The Account Book as a Physical Object
While we have scanned each page of the account book and made the content available online, the book itself remains an object of interest separate from its content.
The volume measures 34 cm x 11 cm x 2.5 cm (13.5" long x 8.5" wide x 1" thick). The cover has a tantalizing inked title that looks readable, but defies reading.
The spine of the book has a glued-on paper label, added later, with a title that appears to read 'Attic Ledger 13'. The paper label also seems to be glued over another label.
From the contents of the account book, it appears to have been used very much 'in the moment' to record the distribution of supplies and other transactions of an immediate nature; the book probably served as a transitory record for a more precise and formal ledger of accounts kept by Gorham, or more likely by a clerk. The physical object is worn and battered, with a broken closure and various nicks and cuts on the cover consistent with daily wear-and-tear.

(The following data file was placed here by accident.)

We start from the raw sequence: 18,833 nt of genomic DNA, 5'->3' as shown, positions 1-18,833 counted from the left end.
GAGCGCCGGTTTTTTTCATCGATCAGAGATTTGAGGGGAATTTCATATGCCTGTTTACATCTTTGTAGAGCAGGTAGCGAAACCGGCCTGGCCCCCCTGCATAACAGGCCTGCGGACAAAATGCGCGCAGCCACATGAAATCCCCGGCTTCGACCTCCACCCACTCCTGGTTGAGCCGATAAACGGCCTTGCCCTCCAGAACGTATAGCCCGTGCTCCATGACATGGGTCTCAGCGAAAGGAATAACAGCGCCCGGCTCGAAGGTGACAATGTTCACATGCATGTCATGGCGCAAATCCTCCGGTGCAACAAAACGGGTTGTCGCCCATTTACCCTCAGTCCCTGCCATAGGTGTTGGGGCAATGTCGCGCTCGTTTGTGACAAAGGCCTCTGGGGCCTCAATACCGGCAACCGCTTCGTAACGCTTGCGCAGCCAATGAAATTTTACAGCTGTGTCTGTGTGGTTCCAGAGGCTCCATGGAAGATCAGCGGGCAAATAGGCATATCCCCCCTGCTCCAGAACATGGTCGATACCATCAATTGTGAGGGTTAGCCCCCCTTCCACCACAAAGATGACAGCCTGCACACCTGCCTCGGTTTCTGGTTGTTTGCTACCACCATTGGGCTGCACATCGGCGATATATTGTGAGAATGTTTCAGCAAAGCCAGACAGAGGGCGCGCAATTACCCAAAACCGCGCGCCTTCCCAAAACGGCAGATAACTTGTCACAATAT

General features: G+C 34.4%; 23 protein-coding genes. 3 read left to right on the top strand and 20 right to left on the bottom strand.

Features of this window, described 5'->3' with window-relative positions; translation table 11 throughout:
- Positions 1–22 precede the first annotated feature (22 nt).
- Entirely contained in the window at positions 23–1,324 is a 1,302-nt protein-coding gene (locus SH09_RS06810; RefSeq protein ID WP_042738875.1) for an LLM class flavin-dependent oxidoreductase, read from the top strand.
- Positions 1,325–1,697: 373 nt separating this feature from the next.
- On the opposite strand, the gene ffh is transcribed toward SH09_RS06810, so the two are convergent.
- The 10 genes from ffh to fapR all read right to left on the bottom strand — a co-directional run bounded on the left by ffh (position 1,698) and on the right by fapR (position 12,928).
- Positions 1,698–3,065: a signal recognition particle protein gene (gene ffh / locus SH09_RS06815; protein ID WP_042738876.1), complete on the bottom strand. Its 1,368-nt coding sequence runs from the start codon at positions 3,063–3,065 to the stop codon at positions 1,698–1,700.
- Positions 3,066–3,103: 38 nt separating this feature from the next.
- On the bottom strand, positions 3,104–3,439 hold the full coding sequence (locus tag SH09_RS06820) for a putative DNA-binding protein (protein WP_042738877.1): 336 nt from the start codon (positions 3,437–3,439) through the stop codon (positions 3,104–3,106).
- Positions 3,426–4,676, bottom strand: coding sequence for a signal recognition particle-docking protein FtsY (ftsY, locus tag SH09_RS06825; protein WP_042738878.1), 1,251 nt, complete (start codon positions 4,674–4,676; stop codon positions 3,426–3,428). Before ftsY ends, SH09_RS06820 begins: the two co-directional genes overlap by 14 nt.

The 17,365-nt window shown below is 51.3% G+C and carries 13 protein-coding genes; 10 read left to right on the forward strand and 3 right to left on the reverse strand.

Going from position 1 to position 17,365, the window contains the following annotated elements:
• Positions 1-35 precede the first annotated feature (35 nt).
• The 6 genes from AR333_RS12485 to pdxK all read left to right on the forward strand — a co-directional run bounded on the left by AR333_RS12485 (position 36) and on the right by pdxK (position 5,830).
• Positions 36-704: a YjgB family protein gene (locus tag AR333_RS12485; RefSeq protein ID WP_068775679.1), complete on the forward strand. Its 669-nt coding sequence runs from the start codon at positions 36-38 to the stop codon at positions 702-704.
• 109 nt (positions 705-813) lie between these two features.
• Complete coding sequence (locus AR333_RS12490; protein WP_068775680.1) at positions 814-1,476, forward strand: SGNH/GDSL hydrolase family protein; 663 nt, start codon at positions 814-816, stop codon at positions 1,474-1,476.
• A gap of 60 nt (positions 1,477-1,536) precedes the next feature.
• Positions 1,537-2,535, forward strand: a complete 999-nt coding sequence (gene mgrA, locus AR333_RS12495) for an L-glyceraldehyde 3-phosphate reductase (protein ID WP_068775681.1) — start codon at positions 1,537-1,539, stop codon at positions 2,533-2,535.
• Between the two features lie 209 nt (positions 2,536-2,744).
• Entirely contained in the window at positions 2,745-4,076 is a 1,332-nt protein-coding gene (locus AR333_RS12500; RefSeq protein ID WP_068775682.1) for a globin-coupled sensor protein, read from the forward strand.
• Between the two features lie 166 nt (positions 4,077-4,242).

The account book was constructed by joining two 'signatures' of approximately equal-size paper (about 23 leaves each) to an inner cover made of thicker paper – which is actually a map that has been folded a number of times. Eight thicker cords join the signatures and the used-map wrapper to the heavy parchment (animal-skin) cover.
The 18th century paper-making process is clearly evident in the pages of Gorham's account book, although the identity of the papermaker is less obvious (most paper from that time carries unique imbedded designs traceable to known manufacturers). The chain-and-laid marks of the frame used to make the paper are plainly visible. Each page, as the leaves were folded, is about 9 inches in width. The watermark is about 4 inches wide and shows a lion carrying a corn sheaf and a spear, standing on a plinth with the letters 'VRYHEID'. An inscription circle, topped by a crown, surrounds the lion and plinth; it appears to contain the words 'pro patria' and others less clear.
The pages also contain a smaller countermark consisting of a crown over the initials 'LB'. The marks are consistent with mid-18th century paper manufactured in the United Kingdom — see W.A. Churchill, Watermarks in Paper in Holland, England, France Etc., in the XVII and XVIII Centuries and Their Interconnection (1935) — and suggest that the paper used in the Gorham account book was manufactured in Kent, England by James Whatman, a noted papermaker of the time.